desired direction, so that the human pilot may surrender the helm to
the faithful mechanical pilot with perfect confidence in the ability of
this animated machine to hold the aeroplane on a true course despite
the vagaries of the wind. While this is theoretically possible, in
practice certain difficulties are encountered which up to the present
have prevented gyroscopic control of aeroplanes from being entirely



IN THE preceding chapter we dealt with high temperatures and their
employment in melting, molding, and working steel into useful forms. It
will be well for us to pause here to consider temperatures at the other
end of the thermometer scale, how they are obtained, and the important
part they play in modern civilization.

It is not absolutely correct to speak of producing “cold.” We are apt
to forget that cold is merely absence of heat. Strictly speaking, there
is nothing cold on earth. Everything is more or less hot. A piece of
ice at 32 degrees F. is hot compared with a lump of frozen alcohol, and
the latter at its freezing point is hot compared with a lump of frozen
air, while air at its freezing point is hot compared with a lump of
solid helium. In other words, frozen alcohol will be melted by the heat
in the ice; frozen air will be melted by the heat in frozen alcohol,
and frozen helium will be fused by the heat in frozen air. Everything
contains heat, and one object is colder than another only because it
contains less heat.

Of course, the temperature of ice may vary. One block of ice may be
ten, fifty, or a hundred degrees warmer than another, but ice cannot be
heated above 32 degrees F. at the normal pressure of the atmosphere.

Ice is really a partial heat vacuum, a chamber partially exhausted,
into which heat will flow if it gets a chance. We pack it away in
sawdust, granulated cork, or other materials through which heat can
with difficulty penetrate, and then in hot weather cakes of ice are
placed in our household refrigerators, so that the heat that is in our
food will have something to flow into. When we place our hands near a
cake of ice, they feel cool and it seems as if ice radiated cold just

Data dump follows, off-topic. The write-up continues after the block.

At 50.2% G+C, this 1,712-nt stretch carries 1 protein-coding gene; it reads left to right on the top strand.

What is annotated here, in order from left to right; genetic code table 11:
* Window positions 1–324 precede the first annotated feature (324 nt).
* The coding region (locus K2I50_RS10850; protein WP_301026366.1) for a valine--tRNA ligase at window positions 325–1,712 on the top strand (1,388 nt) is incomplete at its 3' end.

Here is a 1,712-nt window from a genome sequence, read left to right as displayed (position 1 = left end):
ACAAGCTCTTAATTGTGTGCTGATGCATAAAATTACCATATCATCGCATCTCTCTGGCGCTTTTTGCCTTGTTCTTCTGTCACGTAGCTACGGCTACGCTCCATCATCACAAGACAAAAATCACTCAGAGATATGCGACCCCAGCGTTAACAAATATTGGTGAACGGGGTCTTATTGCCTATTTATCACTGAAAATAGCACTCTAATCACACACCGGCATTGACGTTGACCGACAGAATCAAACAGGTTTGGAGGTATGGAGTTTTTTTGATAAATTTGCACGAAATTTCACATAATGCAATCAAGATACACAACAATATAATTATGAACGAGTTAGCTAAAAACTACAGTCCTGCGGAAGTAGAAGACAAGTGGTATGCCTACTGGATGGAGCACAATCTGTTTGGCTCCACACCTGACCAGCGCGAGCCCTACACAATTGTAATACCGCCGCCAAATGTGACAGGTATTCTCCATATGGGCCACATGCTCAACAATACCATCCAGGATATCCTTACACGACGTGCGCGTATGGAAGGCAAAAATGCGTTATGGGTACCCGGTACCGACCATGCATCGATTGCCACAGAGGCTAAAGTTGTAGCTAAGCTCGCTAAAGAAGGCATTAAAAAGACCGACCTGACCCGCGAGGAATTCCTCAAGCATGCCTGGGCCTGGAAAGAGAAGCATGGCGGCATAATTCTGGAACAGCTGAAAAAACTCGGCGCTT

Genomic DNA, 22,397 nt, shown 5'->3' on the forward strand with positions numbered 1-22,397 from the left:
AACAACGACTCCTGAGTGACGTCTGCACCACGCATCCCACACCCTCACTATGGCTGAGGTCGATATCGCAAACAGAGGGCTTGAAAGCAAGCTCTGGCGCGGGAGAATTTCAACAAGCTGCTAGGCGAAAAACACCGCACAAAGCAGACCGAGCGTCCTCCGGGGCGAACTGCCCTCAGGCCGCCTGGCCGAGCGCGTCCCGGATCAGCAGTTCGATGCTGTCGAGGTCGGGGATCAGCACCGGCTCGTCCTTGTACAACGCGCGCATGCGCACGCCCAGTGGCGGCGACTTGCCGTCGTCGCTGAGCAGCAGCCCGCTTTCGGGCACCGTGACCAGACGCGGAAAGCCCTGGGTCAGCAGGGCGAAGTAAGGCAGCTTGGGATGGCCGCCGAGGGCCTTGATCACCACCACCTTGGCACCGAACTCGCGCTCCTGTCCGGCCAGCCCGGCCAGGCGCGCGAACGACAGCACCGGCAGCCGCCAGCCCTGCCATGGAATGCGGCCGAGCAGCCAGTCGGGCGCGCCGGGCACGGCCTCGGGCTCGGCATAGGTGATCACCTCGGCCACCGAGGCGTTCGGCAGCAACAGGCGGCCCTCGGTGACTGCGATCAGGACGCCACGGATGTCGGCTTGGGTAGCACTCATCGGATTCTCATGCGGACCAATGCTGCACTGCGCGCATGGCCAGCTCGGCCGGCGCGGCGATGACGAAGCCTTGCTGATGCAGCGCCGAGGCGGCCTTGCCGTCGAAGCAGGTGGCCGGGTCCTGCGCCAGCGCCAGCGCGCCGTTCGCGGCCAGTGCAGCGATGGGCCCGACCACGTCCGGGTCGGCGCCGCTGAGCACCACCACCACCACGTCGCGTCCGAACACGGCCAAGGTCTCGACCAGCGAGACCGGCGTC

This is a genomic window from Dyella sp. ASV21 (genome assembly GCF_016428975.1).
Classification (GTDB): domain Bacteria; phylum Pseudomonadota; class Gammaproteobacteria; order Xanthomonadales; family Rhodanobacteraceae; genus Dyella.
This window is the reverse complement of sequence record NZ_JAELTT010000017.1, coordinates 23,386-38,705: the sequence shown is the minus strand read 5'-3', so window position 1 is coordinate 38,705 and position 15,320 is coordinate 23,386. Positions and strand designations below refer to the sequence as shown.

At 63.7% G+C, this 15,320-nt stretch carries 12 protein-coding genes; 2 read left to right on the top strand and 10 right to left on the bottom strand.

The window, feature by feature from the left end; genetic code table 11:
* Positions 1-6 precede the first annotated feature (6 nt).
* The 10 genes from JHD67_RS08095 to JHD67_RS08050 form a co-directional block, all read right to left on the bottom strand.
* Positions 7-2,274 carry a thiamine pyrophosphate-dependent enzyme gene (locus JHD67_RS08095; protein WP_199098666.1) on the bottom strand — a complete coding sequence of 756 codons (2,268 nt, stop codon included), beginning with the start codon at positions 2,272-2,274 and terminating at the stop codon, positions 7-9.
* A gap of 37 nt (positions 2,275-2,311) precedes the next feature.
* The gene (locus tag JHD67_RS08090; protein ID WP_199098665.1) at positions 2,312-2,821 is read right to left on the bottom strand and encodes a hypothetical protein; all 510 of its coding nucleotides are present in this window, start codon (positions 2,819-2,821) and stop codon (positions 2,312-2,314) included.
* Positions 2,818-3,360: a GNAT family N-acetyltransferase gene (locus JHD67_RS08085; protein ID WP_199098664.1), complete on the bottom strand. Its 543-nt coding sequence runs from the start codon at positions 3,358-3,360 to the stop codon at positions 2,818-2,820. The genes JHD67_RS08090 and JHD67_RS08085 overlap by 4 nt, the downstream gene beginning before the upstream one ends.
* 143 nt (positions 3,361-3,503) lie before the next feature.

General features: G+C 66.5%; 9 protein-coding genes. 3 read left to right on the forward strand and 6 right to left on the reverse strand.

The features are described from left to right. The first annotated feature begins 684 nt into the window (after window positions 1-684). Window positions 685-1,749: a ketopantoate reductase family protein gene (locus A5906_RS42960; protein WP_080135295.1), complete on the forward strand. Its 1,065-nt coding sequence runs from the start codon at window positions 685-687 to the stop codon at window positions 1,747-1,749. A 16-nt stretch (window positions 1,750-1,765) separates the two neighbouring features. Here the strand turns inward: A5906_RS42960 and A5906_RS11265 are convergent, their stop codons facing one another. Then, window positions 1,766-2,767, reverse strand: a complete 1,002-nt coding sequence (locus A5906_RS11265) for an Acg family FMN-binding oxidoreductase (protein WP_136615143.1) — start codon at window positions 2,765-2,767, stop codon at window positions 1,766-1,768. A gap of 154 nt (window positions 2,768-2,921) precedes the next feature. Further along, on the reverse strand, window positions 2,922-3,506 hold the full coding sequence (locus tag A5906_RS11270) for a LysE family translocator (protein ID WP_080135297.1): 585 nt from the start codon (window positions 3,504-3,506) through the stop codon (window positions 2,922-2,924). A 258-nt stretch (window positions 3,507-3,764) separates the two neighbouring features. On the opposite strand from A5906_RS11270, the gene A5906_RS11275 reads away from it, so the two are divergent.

as a stove radiates heat; but, of course, such is not the case. The
heat of our hands radiates more rapidly in the direction of the cake of
ice than in other directions, because there is a partial heat vacuum
for the heat to flow into and the result is a sensation of cold.

We no longer depend upon cold winters for our supply of ice. We have
learned how to pump heat and we can make heat vacuums, anywhere and
at any time, even in the heart of the tropics, and regions in which
no natural ice is ever obtainable have the benefits of refrigeration.
Furthermore, we are not dependent upon ice for cooling foods. In many
cases it is not necessary or even desirable to reduce temperatures
to the freezing point of water. A moderate chilling is all that
is required for certain foods. By the proper use of refrigerating
machinery any degree of temperature may be obtained and maintained.
To-day small refrigerating plants are constructed for domestic
purposes, so as to render the housewife independent of the ice man.

With refrigerator cars and refrigerating plants on shipboard,
fruit from the far west and from tropical lands may be brought to
our breakfast table. Meats from northern slaughterhouses may be
transported in perfect condition into hot southern climes. There
are also certain industries which are dependent on the use of the
low temperatures. In breweries, dairies, margarine factories, etc.,
refrigeration is of the utmost importance, and refrigerating machinery
is used for cooling and drying the air blast for blast furnaces.

In some few places refrigerating machinery is used to cool buildings
in warm weather and make life more bearable in summer weather. It is
highly probable that refrigeration of dwellings will be more and more
extensively developed. In winter time we can make the climate in our
houses anything we please. Why should we not control the indoor climate
in summer time as well?


The volume of a gas varies inversely in accordance with the pressure to
which it is subjected, and also directly according to the temperature.
If we start with a gas at the freezing point (32 degrees F.) and reduce
its temperature 1 degree (or to 31 degrees F.), we find that the volume
of the gas is reduced 1/492.6 of its original volume, provided, of
course, that we do not vary the pressure on it. In fact, for every
reduction of 1 degree below the freezing point there is a reduction of
1/492.6 of its volume, and for every degree of increased temperature
there is an increase of 1/492.6 of the volume. From this it is assumed
that at 492.6 degrees below the freezing point, or 460.6 degrees below
zero F., we will reach the absolute zero, or the point at which there
is no more heat in the gas.

We have not yet succeeded in reaching the extreme of low temperature,
although we have come very near it in laboratory experiments. Helium
is liquefied at -448 degrees F., which is very near to the absolute
zero. At the other end of the scale we have attained enormously
high temperatures. The heat of the electric arc, for instance, is
between 6,500 and 7,200 degrees F., and that is the highest degree of
temperature that we have been able so far to attain.

Human life occupies a very limited zone in this range of temperatures.